Klein was editor-in-chief at Vox, later editor-at-large, and formerly wrote for and edited Wonkblog at The Washington Post. He frequently provides political commentary on MSNBC's The Rachel Maddow Show, Hardball with Chris Matthews, and The Last Word with Lawrence O'Donnell. He is a former contributor to Countdown with Keith Olbermann. On March 14, 2013, The Week magazine reported that Klein was among those being considered to host MSNBC's yet-unnamed 8 p.m. weekday prime-time show that would replace The Ed Show. Ultimately, the time slot was filled with All In with Chris Hayes.
In October 2015, Klein, along with Sarah Kliff and Matt Yglesias, launched The Weeds, a Vox podcast of detailed discussions on public policy. Klein also hosts the podcast The Ezra Klein Show. Klein is an executive producer of Vox's Netflix series Explained, which debuted in 2018.
Health care debateEdit
In December 2009, Klein wrote an article in The Washington Post, stating that U.S. Senator Joe Lieberman was "willing to cause the deaths of hundreds of thousands of people in order to settle an old electoral score", because Lieberman "was motivated to oppose health care legislation in part out of resentment at liberals for being defeated in the 2006 Connecticut Democratic Primary". Klein based his estimate on an Urban Institute report that estimated that 22,000 people died in 2006 because they lacked health insurance. This article was criticized by Jonah Goldberg of the National Review, who called it a "silly claim". Charles Lane, also of The Washington Post, described Klein's article as an "outrageous smear". But E. J. Dionne, also of The Washington Post, agreed with Klein's claim, saying that "Klein is right that there is not a shred of principle in Lieberman's opposition." Klein later said he regretted the phrasing and his position is that despite universal coverage, the social determinants of health are still powerful predictors that, on average, ensure the lower socioeconomic classes die sooner than those with more income and education.
In February 2007, Klein created a Google Groups forum called "JournoList" for discussing politics and the news media. The forum's membership was controlled by Klein and limited to "several hundred left-leaning bloggers, political reporters, magazine writers, policy wonks and academics". Posts within JournoList were intended only to be made and read by its members. Klein defended the forum saying that it "[ensures] that folks feel safe giving off-the-cuff analysis and instant reactions". JournoList member, and Time magazine columnist Joe Klein (no relation to Ezra Klein) added that the off-the-record nature of the forum was necessary because "candor is essential and can only be guaranteed by keeping these conversations private".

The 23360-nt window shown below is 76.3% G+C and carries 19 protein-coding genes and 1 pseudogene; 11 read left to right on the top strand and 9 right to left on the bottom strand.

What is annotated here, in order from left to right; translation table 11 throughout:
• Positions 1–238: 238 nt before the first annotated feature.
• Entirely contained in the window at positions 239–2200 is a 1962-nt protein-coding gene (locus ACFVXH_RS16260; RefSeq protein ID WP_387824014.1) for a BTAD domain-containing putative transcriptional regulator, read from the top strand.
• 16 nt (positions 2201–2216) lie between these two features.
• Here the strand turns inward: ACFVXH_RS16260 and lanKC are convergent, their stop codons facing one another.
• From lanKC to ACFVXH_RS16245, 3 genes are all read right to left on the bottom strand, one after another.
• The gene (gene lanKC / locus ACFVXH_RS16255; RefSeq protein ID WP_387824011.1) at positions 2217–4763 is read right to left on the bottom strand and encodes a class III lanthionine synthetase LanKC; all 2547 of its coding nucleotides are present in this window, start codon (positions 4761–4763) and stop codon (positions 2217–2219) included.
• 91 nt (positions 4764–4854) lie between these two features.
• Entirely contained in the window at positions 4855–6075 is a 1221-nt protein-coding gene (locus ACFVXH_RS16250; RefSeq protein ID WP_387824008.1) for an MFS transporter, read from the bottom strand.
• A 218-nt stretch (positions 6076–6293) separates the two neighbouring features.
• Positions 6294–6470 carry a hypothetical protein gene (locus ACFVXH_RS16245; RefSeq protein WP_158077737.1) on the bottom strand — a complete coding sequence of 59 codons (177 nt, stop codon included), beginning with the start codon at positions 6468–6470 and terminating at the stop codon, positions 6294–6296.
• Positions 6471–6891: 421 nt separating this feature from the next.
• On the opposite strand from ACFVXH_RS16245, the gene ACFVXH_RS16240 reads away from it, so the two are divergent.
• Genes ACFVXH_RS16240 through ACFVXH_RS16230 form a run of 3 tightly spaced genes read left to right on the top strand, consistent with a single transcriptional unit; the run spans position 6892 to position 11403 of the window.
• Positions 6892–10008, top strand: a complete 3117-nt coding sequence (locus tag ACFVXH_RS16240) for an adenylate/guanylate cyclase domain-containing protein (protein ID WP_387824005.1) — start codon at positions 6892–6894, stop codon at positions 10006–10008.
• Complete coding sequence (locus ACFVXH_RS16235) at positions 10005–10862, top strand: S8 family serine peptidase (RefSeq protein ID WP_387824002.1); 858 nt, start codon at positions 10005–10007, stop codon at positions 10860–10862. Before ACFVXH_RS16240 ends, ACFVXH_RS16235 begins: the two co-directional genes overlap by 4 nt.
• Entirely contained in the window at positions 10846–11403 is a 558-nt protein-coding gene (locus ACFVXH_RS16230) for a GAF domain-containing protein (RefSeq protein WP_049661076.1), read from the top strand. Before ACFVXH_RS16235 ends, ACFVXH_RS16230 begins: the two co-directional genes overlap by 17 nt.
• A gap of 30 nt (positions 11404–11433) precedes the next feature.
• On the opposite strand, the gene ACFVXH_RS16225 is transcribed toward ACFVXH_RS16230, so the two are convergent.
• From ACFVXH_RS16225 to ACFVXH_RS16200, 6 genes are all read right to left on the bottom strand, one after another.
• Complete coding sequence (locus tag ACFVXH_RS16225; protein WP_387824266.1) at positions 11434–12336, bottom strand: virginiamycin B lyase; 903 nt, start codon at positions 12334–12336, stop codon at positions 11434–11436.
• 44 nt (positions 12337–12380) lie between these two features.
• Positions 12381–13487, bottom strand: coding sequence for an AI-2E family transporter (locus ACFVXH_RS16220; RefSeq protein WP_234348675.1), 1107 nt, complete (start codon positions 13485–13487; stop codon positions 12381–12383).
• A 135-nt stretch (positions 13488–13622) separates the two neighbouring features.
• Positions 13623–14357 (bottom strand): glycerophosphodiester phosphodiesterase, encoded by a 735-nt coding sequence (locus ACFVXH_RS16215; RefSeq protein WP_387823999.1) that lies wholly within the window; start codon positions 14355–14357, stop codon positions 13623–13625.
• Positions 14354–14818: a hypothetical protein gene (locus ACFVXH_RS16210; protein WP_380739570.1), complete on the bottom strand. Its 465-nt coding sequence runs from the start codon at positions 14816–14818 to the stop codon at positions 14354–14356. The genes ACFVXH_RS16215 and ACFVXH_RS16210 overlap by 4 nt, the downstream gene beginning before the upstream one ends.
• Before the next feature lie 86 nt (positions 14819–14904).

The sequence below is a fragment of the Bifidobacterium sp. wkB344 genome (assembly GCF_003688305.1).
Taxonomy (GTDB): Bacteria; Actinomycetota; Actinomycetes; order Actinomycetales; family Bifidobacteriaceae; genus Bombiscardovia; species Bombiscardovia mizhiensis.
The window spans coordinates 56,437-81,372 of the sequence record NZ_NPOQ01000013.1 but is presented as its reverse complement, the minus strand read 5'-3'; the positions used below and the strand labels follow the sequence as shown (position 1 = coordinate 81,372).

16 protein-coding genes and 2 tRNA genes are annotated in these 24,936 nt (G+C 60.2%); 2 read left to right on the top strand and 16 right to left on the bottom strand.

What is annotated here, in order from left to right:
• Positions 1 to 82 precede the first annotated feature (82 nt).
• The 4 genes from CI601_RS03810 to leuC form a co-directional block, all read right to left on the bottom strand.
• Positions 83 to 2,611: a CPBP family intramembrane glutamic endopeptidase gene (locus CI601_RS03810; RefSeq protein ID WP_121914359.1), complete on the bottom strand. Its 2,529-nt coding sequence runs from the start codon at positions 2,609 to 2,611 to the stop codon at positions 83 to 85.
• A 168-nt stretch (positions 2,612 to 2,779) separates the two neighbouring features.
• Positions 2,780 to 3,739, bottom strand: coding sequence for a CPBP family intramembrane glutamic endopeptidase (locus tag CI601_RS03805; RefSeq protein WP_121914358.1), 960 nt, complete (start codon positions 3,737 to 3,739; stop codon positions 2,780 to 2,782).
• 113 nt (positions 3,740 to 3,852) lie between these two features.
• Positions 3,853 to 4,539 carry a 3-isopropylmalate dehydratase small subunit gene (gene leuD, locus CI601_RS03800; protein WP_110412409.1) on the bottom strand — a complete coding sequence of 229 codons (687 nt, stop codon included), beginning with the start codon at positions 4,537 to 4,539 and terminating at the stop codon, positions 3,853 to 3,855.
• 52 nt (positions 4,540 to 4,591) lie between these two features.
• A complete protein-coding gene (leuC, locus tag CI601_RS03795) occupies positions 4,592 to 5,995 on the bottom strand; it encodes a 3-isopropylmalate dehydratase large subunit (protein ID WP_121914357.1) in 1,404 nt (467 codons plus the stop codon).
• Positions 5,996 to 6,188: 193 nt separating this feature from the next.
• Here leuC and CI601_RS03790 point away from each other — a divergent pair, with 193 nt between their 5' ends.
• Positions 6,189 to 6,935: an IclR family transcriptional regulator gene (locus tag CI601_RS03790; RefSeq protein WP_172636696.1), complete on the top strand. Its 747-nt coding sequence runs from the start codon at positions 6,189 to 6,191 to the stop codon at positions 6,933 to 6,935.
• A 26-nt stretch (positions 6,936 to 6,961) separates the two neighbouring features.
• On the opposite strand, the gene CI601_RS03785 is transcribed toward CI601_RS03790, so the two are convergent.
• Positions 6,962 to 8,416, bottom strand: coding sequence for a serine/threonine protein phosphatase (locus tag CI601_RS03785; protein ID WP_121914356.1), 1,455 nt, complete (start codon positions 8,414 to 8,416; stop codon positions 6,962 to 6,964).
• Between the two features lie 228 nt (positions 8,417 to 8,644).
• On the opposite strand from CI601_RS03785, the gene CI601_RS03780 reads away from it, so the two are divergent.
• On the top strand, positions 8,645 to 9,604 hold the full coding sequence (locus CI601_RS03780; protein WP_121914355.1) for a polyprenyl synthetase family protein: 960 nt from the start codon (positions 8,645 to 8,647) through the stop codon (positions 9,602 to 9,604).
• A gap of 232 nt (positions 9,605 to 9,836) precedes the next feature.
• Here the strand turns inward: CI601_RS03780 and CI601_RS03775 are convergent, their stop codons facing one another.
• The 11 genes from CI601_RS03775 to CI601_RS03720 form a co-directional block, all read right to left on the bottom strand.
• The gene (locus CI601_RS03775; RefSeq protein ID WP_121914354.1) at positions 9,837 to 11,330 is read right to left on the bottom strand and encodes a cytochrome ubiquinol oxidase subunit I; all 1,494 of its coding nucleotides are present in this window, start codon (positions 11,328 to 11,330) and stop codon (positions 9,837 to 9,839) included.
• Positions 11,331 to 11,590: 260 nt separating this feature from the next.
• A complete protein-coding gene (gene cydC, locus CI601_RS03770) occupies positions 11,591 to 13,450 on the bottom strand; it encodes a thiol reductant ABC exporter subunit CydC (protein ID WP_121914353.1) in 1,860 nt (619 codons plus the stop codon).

The existence of JournoList was first publicly revealed in a July 27, 2007, blog post by blogger Mickey Kaus. However, the forum did not attract serious attention until March 17, 2009, when an article published on Politico detailed the nature of the forum and the extent of its membership. The Politico article set off debate within the blogosphere over the ethics of participating in JournoList and raised questions about its purpose. The first public excerpt of a discussion within JournoList was posted by Mickey Kaus on his blog on March 26, 2009.
On June 25, 2010, Ezra Klein announced in his Washington Post blog that he would be terminating the JournoList group. This decision was instigated by fellow blogger Dave Weigel's resignation from the Post following the public exposure of several of his JournoList emails about conservative media figures.
In 2010, he was named Blogger of the Year by The Week magazine and The Sidney Hillman Foundation. In 2011, he was named one of the 50 most powerful people in Washington, D.C., by GQ. His blog was also named one of the 25 best financial blogs by Time magazine in 2011. In 2013, Klein won the Online News Association Award for Best Online Commentary. He also won the American Political Science Association's Carey McWilliams Award, for "a major journalistic contribution to our understanding of politics". He appeared as one of 80 men featured in Esquire's 80th anniversary issue and in a feature in T magazine.
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- "Archived copy". Archived from the original on April 4, 2020. Retrieved February 9, 2020.CS1 maint: archived copy as title (link)